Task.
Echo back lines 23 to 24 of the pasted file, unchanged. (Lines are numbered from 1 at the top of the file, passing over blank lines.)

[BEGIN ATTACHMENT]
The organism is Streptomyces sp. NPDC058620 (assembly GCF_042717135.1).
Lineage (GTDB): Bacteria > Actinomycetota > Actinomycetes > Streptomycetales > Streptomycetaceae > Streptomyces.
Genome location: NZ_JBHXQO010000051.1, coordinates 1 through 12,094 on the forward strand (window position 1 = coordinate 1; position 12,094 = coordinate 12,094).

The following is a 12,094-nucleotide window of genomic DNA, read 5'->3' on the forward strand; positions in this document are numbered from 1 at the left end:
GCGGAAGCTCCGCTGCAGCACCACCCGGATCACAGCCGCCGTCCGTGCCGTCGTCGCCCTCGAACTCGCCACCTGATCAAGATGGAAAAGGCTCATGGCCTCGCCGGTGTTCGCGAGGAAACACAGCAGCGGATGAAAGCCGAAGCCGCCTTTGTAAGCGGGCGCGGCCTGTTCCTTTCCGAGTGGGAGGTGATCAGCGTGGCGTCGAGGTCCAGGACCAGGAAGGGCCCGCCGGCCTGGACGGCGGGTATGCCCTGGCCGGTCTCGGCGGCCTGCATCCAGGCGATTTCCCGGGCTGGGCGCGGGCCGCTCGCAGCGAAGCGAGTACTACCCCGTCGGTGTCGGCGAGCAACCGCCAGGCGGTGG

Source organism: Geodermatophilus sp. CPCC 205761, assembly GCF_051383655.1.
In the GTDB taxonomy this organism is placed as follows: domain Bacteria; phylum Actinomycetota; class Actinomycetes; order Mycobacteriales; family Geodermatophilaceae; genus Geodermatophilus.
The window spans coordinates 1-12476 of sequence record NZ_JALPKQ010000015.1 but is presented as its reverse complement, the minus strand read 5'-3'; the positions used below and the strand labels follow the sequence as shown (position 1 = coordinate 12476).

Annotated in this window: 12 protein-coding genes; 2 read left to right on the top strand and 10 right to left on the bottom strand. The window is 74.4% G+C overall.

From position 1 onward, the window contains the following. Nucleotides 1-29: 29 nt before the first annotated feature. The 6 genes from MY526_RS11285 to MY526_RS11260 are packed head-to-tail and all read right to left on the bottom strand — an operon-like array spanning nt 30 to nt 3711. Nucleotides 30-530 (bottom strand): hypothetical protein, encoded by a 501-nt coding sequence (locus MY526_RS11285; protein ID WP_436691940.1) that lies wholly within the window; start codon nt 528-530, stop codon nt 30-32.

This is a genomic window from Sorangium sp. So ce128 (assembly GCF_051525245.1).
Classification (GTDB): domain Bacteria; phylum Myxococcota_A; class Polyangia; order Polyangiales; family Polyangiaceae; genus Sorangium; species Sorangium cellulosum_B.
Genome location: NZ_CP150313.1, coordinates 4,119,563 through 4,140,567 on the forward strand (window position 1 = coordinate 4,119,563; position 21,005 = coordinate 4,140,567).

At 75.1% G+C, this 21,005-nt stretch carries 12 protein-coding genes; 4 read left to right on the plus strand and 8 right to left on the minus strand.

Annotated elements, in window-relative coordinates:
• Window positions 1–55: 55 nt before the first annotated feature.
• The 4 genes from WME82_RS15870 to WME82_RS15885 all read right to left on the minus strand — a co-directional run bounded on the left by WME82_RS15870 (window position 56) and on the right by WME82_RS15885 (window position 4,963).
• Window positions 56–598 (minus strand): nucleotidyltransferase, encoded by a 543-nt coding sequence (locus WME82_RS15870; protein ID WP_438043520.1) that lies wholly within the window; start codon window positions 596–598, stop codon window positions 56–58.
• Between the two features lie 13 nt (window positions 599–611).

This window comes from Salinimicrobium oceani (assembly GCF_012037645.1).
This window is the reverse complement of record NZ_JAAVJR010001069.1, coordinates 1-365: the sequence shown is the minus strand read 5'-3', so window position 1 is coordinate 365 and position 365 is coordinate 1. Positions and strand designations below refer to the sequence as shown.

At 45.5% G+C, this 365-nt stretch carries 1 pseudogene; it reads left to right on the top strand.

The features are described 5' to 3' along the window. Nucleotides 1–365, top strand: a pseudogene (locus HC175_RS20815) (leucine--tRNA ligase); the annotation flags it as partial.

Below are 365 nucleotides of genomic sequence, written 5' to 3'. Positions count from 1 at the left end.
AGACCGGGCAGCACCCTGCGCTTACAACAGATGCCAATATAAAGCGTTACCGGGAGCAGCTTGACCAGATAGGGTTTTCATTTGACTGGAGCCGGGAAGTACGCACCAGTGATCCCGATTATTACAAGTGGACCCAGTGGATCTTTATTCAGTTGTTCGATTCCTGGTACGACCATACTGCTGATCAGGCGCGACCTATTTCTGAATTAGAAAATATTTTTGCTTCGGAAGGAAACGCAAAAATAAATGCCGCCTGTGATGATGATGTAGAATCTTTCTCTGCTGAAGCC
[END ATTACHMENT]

The features are described 5' to 3' along the window. Nucleotides 1–365, top strand: a pseudogene (locus HC175_RS20815) (leucine--tRNA ligase); the annotation flags it as partial.

Below are 365 nucleotides of genomic sequence, written 5' to 3'. Positions count from 1 at the left end.